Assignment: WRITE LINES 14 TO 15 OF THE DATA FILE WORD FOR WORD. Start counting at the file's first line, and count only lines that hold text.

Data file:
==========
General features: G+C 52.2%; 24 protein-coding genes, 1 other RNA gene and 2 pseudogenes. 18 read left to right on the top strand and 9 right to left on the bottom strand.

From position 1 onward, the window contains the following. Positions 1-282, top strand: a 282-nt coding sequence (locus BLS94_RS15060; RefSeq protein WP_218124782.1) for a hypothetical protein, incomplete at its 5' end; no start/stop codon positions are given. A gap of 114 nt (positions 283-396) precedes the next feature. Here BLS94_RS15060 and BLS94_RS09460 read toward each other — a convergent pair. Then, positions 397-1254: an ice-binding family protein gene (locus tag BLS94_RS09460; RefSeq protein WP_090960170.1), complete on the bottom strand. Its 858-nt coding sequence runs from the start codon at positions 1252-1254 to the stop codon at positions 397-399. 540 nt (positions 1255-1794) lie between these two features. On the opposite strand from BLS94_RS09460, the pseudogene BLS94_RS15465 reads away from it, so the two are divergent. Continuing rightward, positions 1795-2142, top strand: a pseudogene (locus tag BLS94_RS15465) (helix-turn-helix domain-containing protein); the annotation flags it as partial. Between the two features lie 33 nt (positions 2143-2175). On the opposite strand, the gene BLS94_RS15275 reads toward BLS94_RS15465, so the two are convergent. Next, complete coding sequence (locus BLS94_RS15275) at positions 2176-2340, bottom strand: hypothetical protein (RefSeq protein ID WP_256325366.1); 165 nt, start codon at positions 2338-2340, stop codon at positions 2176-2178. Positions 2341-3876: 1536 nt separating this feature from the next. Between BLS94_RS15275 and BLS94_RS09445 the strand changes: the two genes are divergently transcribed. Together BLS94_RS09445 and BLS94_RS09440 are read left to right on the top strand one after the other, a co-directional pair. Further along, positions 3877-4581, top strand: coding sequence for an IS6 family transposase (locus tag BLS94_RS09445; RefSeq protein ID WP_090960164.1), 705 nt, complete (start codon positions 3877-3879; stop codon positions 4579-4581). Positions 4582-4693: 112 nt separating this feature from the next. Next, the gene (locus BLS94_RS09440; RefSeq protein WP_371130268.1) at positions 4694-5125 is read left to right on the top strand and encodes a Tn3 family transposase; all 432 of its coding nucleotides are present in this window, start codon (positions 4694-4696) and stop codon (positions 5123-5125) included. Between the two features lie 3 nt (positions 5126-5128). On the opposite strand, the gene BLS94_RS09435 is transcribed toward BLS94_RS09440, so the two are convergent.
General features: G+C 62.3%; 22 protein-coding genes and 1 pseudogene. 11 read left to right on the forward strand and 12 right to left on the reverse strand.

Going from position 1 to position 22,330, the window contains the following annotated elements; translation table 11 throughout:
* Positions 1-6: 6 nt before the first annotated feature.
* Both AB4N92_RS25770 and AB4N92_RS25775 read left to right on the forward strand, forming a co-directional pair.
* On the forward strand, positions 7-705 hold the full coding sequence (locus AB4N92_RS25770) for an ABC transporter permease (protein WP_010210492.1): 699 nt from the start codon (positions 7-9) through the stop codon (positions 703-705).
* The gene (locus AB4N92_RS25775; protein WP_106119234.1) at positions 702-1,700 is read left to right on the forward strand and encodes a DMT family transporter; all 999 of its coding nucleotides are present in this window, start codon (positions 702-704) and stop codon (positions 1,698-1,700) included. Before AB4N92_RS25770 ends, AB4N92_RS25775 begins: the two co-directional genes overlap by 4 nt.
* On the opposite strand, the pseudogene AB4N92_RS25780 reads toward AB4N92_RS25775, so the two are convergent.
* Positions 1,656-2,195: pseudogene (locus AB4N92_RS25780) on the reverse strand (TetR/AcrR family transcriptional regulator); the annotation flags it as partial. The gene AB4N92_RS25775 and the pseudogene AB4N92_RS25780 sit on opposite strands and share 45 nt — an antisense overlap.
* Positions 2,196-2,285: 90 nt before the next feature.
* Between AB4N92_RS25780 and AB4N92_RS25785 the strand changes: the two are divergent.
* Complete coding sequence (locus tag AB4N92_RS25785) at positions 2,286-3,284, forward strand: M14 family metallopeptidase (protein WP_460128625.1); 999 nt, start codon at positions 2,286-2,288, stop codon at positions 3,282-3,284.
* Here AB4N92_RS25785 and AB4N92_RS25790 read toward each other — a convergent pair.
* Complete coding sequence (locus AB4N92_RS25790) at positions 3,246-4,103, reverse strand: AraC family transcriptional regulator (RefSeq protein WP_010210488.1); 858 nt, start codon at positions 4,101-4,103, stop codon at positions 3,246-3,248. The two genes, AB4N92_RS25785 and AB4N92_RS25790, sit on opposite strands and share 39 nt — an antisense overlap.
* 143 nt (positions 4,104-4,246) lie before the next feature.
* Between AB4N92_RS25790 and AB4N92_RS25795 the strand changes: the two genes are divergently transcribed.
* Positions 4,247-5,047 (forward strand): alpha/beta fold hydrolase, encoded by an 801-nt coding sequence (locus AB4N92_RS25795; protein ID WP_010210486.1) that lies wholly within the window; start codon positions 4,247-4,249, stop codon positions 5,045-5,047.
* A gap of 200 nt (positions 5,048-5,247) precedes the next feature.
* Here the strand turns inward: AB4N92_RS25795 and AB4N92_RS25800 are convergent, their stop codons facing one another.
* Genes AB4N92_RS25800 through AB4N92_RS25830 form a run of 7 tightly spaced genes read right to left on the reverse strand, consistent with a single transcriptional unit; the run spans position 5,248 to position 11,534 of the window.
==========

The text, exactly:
* Here AB4N92_RS25785 and AB4N92_RS25790 read toward each other — a convergent pair.
* Complete coding sequence (locus AB4N92_RS25790) at positions 3,246-4,103, reverse strand: AraC family transcriptional regulator (RefSeq protein WP_010210488.1); 858 nt, start codon at positions 4,101-4,103, stop codon at positions 3,246-3,248. The two genes, AB4N92_RS25785 and AB4N92_RS25790, sit on opposite strands and share 39 nt — an antisense overlap.